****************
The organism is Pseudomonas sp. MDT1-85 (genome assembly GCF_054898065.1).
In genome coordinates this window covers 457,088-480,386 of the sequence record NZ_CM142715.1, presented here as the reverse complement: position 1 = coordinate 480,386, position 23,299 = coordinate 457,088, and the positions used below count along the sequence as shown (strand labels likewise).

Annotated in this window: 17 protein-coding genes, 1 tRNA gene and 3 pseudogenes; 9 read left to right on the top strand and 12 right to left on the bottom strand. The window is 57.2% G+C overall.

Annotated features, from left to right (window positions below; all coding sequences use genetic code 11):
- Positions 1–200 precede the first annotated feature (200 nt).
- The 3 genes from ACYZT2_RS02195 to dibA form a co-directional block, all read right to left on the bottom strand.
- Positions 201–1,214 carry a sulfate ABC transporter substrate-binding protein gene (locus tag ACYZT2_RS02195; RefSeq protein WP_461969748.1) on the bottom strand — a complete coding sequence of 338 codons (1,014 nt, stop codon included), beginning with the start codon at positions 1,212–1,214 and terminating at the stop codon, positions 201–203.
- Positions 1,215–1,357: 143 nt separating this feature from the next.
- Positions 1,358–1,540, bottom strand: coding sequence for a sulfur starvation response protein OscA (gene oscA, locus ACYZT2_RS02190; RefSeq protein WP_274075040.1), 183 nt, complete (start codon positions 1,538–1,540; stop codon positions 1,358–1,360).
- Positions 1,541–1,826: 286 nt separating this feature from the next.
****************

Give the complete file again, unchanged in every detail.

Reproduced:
The organism is Pseudomonas sp. MDT1-85 (genome assembly GCF_054898065.1).
In genome coordinates this window covers 457,088-480,386 of the sequence record NZ_CM142715.1, presented here as the reverse complement: position 1 = coordinate 480,386, position 23,299 = coordinate 457,088, and the positions used below count along the sequence as shown (strand labels likewise).

Annotated in this window: 17 protein-coding genes, 1 tRNA gene and 3 pseudogenes; 9 read left to right on the top strand and 12 right to left on the bottom strand. The window is 57.2% G+C overall.

Annotated features, from left to right (window positions below; all coding sequences use genetic code 11):
- Positions 1–200 precede the first annotated feature (200 nt).
- The 3 genes from ACYZT2_RS02195 to dibA form a co-directional block, all read right to left on the bottom strand.
- Positions 201–1,214 carry a sulfate ABC transporter substrate-binding protein gene (locus tag ACYZT2_RS02195; RefSeq protein WP_461969748.1) on the bottom strand — a complete coding sequence of 338 codons (1,014 nt, stop codon included), beginning with the start codon at positions 1,212–1,214 and terminating at the stop codon, positions 201–203.
- Positions 1,215–1,357: 143 nt separating this feature from the next.
- Positions 1,358–1,540, bottom strand: coding sequence for a sulfur starvation response protein OscA (gene oscA, locus ACYZT2_RS02190; RefSeq protein WP_274075040.1), 183 nt, complete (start codon positions 1,538–1,540; stop codon positions 1,358–1,360).
- Positions 1,541–1,826: 286 nt separating this feature from the next.